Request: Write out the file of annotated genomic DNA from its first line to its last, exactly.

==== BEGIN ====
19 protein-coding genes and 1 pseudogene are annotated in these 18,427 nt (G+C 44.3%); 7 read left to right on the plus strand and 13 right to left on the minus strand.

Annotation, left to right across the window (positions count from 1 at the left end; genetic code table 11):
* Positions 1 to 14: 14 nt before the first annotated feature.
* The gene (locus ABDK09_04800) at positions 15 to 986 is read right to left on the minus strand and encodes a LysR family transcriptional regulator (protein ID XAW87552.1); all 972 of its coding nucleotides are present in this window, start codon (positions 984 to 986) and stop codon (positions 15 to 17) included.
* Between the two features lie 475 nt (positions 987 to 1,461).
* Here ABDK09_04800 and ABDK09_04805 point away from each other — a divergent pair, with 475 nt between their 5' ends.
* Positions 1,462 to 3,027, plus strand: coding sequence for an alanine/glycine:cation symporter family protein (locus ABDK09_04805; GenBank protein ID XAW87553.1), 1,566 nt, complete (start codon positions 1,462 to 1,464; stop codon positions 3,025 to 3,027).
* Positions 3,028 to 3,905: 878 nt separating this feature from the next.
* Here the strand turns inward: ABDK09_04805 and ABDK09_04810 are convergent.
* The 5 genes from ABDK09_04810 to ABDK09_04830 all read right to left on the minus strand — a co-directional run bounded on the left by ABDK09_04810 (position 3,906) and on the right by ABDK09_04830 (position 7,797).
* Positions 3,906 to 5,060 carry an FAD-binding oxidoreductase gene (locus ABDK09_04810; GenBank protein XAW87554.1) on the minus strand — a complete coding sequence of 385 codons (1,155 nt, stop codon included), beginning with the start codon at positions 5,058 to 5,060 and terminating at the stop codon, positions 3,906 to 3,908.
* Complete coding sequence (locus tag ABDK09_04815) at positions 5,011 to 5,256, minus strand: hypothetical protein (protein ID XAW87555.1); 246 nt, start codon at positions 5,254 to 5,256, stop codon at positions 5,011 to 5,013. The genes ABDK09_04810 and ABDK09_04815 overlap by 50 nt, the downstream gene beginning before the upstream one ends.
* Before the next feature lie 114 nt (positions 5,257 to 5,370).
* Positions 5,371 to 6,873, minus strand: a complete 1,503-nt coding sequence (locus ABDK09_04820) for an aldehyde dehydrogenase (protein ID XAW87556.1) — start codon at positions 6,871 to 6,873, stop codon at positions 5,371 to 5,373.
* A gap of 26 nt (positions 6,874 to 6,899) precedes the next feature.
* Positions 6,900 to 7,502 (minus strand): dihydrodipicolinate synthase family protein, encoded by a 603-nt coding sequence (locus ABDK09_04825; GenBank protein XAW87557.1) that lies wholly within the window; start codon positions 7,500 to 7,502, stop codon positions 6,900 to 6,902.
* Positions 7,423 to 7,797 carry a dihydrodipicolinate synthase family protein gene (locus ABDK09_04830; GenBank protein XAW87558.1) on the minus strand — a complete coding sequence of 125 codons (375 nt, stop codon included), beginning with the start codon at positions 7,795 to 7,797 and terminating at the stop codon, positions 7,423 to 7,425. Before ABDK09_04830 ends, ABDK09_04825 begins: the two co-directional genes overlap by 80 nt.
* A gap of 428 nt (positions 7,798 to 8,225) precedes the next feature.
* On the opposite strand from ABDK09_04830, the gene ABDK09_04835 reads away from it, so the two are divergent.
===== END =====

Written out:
19 protein-coding genes and 1 pseudogene are annotated in these 18,427 nt (G+C 44.3%); 7 read left to right on the plus strand and 13 right to left on the minus strand.

Annotation, left to right across the window (positions count from 1 at the left end; genetic code table 11):
* Positions 1 to 14: 14 nt before the first annotated feature.
* The gene (locus ABDK09_04800) at positions 15 to 986 is read right to left on the minus strand and encodes a LysR family transcriptional regulator (protein ID XAW87552.1); all 972 of its coding nucleotides are present in this window, start codon (positions 984 to 986) and stop codon (positions 15 to 17) included.
* Between the two features lie 475 nt (positions 987 to 1,461).
* Here ABDK09_04800 and ABDK09_04805 point away from each other — a divergent pair, with 475 nt between their 5' ends.
* Positions 1,462 to 3,027, plus strand: coding sequence for an alanine/glycine:cation symporter family protein (locus ABDK09_04805; GenBank protein ID XAW87553.1), 1,566 nt, complete (start codon positions 1,462 to 1,464; stop codon positions 3,025 to 3,027).
* Positions 3,028 to 3,905: 878 nt separating this feature from the next.
* Here the strand turns inward: ABDK09_04805 and ABDK09_04810 are convergent.
* The 5 genes from ABDK09_04810 to ABDK09_04830 all read right to left on the minus strand — a co-directional run bounded on the left by ABDK09_04810 (position 3,906) and on the right by ABDK09_04830 (position 7,797).
* Positions 3,906 to 5,060 carry an FAD-binding oxidoreductase gene (locus ABDK09_04810; GenBank protein XAW87554.1) on the minus strand — a complete coding sequence of 385 codons (1,155 nt, stop codon included), beginning with the start codon at positions 5,058 to 5,060 and terminating at the stop codon, positions 3,906 to 3,908.
* Complete coding sequence (locus tag ABDK09_04815) at positions 5,011 to 5,256, minus strand: hypothetical protein (protein ID XAW87555.1); 246 nt, start codon at positions 5,254 to 5,256, stop codon at positions 5,011 to 5,013. The genes ABDK09_04810 and ABDK09_04815 overlap by 50 nt, the downstream gene beginning before the upstream one ends.
* Before the next feature lie 114 nt (positions 5,257 to 5,370).
* Positions 5,371 to 6,873, minus strand: a complete 1,503-nt coding sequence (locus ABDK09_04820) for an aldehyde dehydrogenase (protein ID XAW87556.1) — start codon at positions 6,871 to 6,873, stop codon at positions 5,371 to 5,373.
* A gap of 26 nt (positions 6,874 to 6,899) precedes the next feature.
* Positions 6,900 to 7,502 (minus strand): dihydrodipicolinate synthase family protein, encoded by a 603-nt coding sequence (locus ABDK09_04825; GenBank protein XAW87557.1) that lies wholly within the window; start codon positions 7,500 to 7,502, stop codon positions 6,900 to 6,902.
* Positions 7,423 to 7,797 carry a dihydrodipicolinate synthase family protein gene (locus ABDK09_04830; GenBank protein XAW87558.1) on the minus strand — a complete coding sequence of 125 codons (375 nt, stop codon included), beginning with the start codon at positions 7,795 to 7,797 and terminating at the stop codon, positions 7,423 to 7,425. Before ABDK09_04830 ends, ABDK09_04825 begins: the two co-directional genes overlap by 80 nt.
* A gap of 428 nt (positions 7,798 to 8,225) precedes the next feature.
* On the opposite strand from ABDK09_04830, the gene ABDK09_04835 reads away from it, so the two are divergent.